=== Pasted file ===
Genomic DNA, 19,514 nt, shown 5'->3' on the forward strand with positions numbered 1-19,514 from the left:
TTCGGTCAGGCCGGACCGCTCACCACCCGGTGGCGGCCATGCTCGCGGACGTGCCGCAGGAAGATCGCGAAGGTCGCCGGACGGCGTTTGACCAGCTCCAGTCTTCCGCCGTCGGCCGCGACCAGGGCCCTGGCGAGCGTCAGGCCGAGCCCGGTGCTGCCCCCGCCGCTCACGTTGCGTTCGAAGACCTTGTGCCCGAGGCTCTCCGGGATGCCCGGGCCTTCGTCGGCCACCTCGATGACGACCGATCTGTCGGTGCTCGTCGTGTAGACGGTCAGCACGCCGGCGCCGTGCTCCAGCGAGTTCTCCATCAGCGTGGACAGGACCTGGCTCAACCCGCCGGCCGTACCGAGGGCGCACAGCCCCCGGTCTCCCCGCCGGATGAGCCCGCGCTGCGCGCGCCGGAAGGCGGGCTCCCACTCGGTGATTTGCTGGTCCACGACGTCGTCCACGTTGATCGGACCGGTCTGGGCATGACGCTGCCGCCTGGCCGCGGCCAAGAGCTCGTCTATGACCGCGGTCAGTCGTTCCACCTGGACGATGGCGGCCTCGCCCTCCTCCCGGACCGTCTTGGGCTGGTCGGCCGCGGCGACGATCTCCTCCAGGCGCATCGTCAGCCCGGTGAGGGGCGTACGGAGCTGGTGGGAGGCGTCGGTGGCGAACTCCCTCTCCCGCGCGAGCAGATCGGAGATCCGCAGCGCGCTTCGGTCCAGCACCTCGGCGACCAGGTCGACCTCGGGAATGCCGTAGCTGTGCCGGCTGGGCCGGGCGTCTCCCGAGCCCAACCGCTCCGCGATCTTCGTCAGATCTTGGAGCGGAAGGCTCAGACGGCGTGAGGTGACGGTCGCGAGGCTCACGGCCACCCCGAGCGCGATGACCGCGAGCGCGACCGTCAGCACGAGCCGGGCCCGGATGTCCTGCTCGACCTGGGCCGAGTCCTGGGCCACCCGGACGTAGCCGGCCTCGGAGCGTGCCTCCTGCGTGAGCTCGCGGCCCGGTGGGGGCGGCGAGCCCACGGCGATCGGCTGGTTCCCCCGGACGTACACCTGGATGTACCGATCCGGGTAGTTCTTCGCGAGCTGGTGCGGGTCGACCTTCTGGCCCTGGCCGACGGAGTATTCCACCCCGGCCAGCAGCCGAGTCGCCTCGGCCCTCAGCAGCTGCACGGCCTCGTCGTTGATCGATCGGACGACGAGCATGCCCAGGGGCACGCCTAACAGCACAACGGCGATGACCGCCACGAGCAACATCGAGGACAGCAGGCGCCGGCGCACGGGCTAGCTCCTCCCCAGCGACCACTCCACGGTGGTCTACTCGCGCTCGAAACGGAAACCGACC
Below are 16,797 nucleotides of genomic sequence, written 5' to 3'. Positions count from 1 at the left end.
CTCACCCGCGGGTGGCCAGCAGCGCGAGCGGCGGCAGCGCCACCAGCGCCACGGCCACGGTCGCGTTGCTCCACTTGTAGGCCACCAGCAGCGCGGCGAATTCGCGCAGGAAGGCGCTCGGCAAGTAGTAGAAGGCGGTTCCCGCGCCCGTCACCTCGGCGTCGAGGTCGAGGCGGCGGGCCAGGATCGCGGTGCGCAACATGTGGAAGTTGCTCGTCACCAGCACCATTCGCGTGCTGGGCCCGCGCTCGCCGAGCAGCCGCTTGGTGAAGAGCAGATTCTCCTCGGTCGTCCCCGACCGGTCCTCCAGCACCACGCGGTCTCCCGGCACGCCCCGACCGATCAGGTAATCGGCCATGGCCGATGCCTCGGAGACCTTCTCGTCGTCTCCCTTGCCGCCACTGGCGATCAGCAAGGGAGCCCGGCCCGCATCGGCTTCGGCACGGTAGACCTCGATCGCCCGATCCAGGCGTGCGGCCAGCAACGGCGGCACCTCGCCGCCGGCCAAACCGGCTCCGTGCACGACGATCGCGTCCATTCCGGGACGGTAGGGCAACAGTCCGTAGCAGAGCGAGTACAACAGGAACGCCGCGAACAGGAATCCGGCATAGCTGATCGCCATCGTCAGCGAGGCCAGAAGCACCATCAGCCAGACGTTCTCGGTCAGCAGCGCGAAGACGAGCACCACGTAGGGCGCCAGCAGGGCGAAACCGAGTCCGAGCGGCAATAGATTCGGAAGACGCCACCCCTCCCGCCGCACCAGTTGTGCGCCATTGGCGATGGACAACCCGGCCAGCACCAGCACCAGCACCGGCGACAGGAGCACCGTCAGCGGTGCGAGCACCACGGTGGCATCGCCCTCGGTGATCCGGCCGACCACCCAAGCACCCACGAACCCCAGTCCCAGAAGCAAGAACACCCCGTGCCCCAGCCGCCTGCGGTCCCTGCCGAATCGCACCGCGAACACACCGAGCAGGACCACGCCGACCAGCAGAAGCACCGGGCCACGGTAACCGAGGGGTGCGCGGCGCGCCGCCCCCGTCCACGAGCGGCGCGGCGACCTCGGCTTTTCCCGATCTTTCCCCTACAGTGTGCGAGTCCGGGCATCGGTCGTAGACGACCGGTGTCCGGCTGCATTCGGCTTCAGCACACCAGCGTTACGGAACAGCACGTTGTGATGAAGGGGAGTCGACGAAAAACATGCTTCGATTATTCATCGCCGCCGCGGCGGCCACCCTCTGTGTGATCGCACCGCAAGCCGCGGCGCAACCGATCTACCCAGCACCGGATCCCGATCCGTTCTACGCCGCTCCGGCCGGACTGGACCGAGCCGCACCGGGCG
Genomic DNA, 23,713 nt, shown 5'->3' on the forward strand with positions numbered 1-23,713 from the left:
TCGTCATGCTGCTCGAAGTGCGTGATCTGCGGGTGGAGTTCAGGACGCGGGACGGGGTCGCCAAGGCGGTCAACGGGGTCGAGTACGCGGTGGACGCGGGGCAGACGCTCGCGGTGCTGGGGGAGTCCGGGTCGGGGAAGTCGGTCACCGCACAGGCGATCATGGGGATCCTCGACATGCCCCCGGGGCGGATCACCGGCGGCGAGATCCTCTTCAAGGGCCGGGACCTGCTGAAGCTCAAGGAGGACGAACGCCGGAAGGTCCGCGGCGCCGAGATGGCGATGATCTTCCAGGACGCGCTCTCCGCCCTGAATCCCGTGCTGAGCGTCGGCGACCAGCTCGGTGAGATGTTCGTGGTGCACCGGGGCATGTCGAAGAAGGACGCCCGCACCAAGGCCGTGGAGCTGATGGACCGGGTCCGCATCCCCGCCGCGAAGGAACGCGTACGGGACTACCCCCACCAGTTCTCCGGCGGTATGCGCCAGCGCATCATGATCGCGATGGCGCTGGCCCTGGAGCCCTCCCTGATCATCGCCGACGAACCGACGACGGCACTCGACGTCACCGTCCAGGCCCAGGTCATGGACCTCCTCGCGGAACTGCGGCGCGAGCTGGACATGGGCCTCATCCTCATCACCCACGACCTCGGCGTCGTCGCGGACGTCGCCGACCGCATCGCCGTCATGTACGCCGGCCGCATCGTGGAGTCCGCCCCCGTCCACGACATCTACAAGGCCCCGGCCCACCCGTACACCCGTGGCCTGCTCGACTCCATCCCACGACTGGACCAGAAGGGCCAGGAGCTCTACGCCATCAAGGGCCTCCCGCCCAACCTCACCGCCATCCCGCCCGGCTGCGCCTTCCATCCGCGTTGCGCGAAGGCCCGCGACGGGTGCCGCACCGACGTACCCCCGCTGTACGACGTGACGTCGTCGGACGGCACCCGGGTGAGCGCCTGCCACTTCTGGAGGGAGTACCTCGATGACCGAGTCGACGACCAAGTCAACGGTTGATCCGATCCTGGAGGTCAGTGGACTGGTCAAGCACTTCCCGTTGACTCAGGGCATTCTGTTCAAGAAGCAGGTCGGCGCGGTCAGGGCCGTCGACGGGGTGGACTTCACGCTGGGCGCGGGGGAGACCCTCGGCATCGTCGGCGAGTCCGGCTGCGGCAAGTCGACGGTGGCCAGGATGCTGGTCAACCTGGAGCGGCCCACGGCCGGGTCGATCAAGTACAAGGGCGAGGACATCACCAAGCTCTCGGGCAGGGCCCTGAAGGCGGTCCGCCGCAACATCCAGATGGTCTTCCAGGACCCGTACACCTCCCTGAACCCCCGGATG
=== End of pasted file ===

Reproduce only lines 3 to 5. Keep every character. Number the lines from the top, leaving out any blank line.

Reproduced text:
Below are 16,797 nucleotides of genomic sequence, written 5' to 3'. Positions count from 1 at the left end.
CTCACCCGCGGGTGGCCAGCAGCGCGAGCGGCGGCAGCGCCACCAGCGCCACGGCCACGGTCGCGTTGCTCCACTTGTAGGCCACCAGCAGCGCGGCGAATTCGCGCAGGAAGGCGCTCGGCAAGTAGTAGAAGGCGGTTCCCGCGCCCGTCACCTCGGCGTCGAGGTCGAGGCGGCGGGCCAGGATCGCGGTGCGCAACATGTGGAAGTTGCTCGTCACCAGCACCATTCGCGTGCTGGGCCCGCGCTCGCCGAGCAGCCGCTTGGTGAAGAGCAGATTCTCCTCGGTCGTCCCCGACCGGTCCTCCAGCACCACGCGGTCTCCCGGCACGCCCCGACCGATCAGGTAATCGGCCATGGCCGATGCCTCGGAGACCTTCTCGTCGTCTCCCTTGCCGCCACTGGCGATCAGCAAGGGAGCCCGGCCCGCATCGGCTTCGGCACGGTAGACCTCGATCGCCCGATCCAGGCGTGCGGCCAGCAACGGCGGCACCTCGCCGCCGGCCAAACCGGCTCCGTGCACGACGATCGCGTCCATTCCGGGACGGTAGGGCAACAGTCCGTAGCAGAGCGAGTACAACAGGAACGCCGCGAACAGGAATCCGGCATAGCTGATCGCCATCGTCAGCGAGGCCAGAAGCACCATCAGCCAGACGTTCTCGGTCAGCAGCGCGAAGACGAGCACCACGTAGGGCGCCAGCAGGGCGAAACCGAGTCCGAGCGGCAATAGATTCGGAAGACGCCACCCCTCCCGCCGCACCAGTTGTGCGCCATTGGCGATGGACAACCCGGCCAGCACCAGCACCAGCACCGGCGACAGGAGCACCGTCAGCGGTGCGAGCACCACGGTGGCATCGCCCTCGGTGATCCGGCCGACCACCCAAGCACCCACGAACCCCAGTCCCAGAAGCAAGAACACCCCGTGCCCCAGCCGCCTGCGGTCCCTGCCGAATCGCACCGCGAACACACCGAGCAGGACCACGCCGACCAGCAGAAGCACCGGGCCACGGTAACCGAGGGGTGCGCGGCGCGCCGCCCCCGTCCACGAGCGGCGCGGCGACCTCGGCTTTTCCCGATCTTTCCCCTACAGTGTGCGAGTCCGGGCATCGGTCGTAGACGACCGGTGTCCGGCTGCATTCGGCTTCAGCACACCAGCGTTACGGAACAGCACGTTGTGATGAAGGGGAGTCGACGAAAAACATGCTTCGATTATTCATCGCCGCCGCGGCGGCCACCCTCTGTGTGATCGCACCGCAAGCCGCGGCGCAACCGATCTACCCAGCACCGGATCCCGATCCGTTCTACGCCGCTCCGGCCGGACTGGACCGAGCCGCACCGGGCG
Genomic DNA, 23,713 nt, shown 5'->3' on the forward strand with positions numbered 1-23,713 from the left: